Machine learning produces the most sophisticated adjustments. In early 2017, IBM opened the Watson IoT Global Headquarters to advance research in artificial intelligence and machine learning for connected devices. A network driven by machine learning can anticipate needs and provide for them in advance, putting together the data from lots of devices. Higher coffee consumption than usual — yes, everything keeps coming back to coffee — could indicate an especially busy day ahead, requiring adjustments in meeting support and supplies.
If meeting rooms are already being used to the limit, a room management system can rearrange their use so that one more meeting will fit. It can have intelligence about which meetings are expendable and which ones take priority, so it can bump a low-priority use for a higher one.
Coordinated office information helps in making management decisions. It can provide information about what facilities are being used and what they cost. Managers can set priorities to use facilities more efficiently and reduce waste.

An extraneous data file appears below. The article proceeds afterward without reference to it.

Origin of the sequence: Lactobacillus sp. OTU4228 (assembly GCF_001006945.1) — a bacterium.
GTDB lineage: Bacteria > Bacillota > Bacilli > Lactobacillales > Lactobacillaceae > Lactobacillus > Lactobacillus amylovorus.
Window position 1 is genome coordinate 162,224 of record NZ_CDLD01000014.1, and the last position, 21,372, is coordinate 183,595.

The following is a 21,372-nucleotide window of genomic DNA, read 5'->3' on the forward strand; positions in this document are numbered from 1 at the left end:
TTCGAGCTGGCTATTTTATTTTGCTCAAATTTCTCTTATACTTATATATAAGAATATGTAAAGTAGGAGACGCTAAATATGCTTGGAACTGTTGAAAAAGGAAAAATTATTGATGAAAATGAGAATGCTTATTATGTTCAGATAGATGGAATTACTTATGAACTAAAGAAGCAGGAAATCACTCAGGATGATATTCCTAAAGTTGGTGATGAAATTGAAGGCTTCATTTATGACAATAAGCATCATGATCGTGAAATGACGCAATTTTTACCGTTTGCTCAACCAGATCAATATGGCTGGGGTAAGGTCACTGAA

The office of the future?
People are looking into imaginative uses of the IoT for offices. Some ideas are obvious, such as improving physical safety and security. Others verge on science fiction.
"Smart materials" can control the acoustics of a room. People don't often think about acoustics, but they affect the usability and comfort a space provides. Too live a space means echoes and a harsh feeling. Normal conversation can make the room noisy. Damping the sound gives a more relaxed ambiance, but too much makes it hard to hear people. Acoustic manipulation can set up a hot spot in a room, where a person standing is audible to everyone, while sounds in other spots don't carry as much.
Lighting controls offer just as much versatility. A room can have several lighting profiles for different times of day and purposes. Individuals have their own preferences, and different kinds of light work best for discussions, presentations, and informal breaks.
Preparing for the IoT
Setting up the transition is a challenging task. Many people forget that each IoT device is a computer in its own right and needs to be treated with the same care as bigger computers. Using them in a big way can increase the size of the office network by a factor of a hundred.
This creates a challenge for management and IT. Both of them have important roles. The IT department needs to approve, configure, and maintain all these devices. Management needs to set policies about their use. If either group neglects its obligations, they can expect problems.